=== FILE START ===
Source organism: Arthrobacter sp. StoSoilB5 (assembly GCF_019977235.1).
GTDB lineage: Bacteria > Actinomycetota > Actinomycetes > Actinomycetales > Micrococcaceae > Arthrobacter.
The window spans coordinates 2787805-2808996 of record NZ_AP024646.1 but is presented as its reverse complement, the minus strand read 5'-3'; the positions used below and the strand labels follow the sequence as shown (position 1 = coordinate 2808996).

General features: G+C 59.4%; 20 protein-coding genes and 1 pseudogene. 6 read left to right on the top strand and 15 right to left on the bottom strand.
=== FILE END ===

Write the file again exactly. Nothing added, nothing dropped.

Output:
Source organism: Arthrobacter sp. StoSoilB5 (assembly GCF_019977235.1).
GTDB lineage: Bacteria > Actinomycetota > Actinomycetes > Actinomycetales > Micrococcaceae > Arthrobacter.
The window spans coordinates 2787805-2808996 of record NZ_AP024646.1 but is presented as its reverse complement, the minus strand read 5'-3'; the positions used below and the strand labels follow the sequence as shown (position 1 = coordinate 2808996).

General features: G+C 59.4%; 20 protein-coding genes and 1 pseudogene. 6 read left to right on the top strand and 15 right to left on the bottom strand.